Assessing the stratigraphic variations in geomechanical properties of the United Kingdom bowland shale using wireline and seismic data: How could these guide the placement of lateral wells?

Iain Anderson, Jingsheng Ma, Xiaoyang Wu, Dorrik Stow, John R. Underhill

Research output: Contribution to conferencePaper

Abstract

This work forms part of a study addressing the multi-scale heterogeneous and anisotropic rock properties of the Lower Carboniferous (Mississippian) Bowland Shale; the UK's most prospective shale-gas play. The specific focus of this work is to determine the geomechanical variability within the Preese Hall exploration well and, following a consideration of structural features in the basin, to consider the optimal position of productive zones for hydraulic fracturing. Positioning long-reach horizontal wells is key to the economic extraction of gas, but their placement requires an accurate understanding of the local geology, stress regime and structure. This is of importance in the case of the Bowland Shale because of several syn- and post-depositional tectonic events that have resulted in multi-scale and anisotropic variations in rock properties. Seismic, well and core data from the UK's first dedicated shale-gas exploration programme in northwest England have all been utilized for this study. Our workflow involves; (1) summarizing the structural elements of the Bowland Basin and framing the challenges these may pose to shale-gas drilling; (2) making mineralogical and textural-based observations using cores and wireline logs to generate mineralogy logs and then to calculate a mineral-based brittleness index along the well; (3) developing a geomechanical model using slowness logs to determine the breakdown stress along the well; (4) placing horizontal wells guided by the mineral-based brittleness index and breakdown stress. Our interpretations demonstrate that the study area is affected by the buried extension of the Ribblesdale Fold Belt that causes structural complexity that may restrict whether long-reaching horizontal wells can be confidently drilled. However, given the thickness of the Bowland Shale, a strategy of production by multiple, stacked lateral wells has been proposed. The mineralogical and geomechanical modelling presented herein suggests that several sites retain favorable properties for hydraulic fracturing. Two landing zones within the Upper Bowland Shale alone are suggested based on this work, but further investigation is required to assess the impact of small-scale elastic property variations in the shale to assess potential for well interference and optimizing well placement.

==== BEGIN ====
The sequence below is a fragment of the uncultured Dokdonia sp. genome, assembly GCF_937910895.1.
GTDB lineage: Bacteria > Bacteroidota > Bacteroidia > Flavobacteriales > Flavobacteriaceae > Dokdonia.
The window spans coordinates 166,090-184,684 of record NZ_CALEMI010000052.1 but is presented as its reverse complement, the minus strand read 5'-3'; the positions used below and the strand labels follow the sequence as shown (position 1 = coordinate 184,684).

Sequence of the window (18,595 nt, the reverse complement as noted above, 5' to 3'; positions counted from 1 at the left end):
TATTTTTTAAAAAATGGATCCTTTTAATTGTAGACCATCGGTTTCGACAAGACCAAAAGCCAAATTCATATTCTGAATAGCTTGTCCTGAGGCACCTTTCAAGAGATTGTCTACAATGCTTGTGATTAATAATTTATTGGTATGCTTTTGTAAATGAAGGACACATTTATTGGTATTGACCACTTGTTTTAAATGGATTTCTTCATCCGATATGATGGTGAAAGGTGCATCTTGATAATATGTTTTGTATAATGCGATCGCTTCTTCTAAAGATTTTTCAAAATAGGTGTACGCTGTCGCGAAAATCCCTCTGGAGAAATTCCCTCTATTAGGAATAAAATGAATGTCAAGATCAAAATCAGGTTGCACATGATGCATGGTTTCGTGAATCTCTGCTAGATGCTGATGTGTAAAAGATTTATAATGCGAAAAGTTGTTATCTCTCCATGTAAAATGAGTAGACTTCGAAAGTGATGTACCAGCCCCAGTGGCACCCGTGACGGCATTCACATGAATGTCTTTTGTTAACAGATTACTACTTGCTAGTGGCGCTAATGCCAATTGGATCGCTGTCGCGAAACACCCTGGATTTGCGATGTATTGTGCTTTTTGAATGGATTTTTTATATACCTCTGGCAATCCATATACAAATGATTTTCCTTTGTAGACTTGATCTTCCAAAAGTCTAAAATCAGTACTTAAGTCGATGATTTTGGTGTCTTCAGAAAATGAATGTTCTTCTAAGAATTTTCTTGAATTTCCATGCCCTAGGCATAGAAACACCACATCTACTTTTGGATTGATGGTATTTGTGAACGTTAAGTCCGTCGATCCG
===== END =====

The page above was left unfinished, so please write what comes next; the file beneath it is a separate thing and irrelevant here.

Original languageEnglish
DOIs
Publication statusPublished - 2019
EventSPE/AAPG/SEG Unconventional Resources Technology Conference 2019 - Denver, United States
Duration: 22 Jul 201924 Jul 2019

Conference

ConferenceSPE/AAPG/SEG Unconventional Resources Technology Conference 2019
Abbreviated titleURTC 2019
CountryUnited States
CityDenver
Period22/07/1924/07/19

ASJC Scopus subject areas

  • Renewable Energy, Sustainability and the Environment

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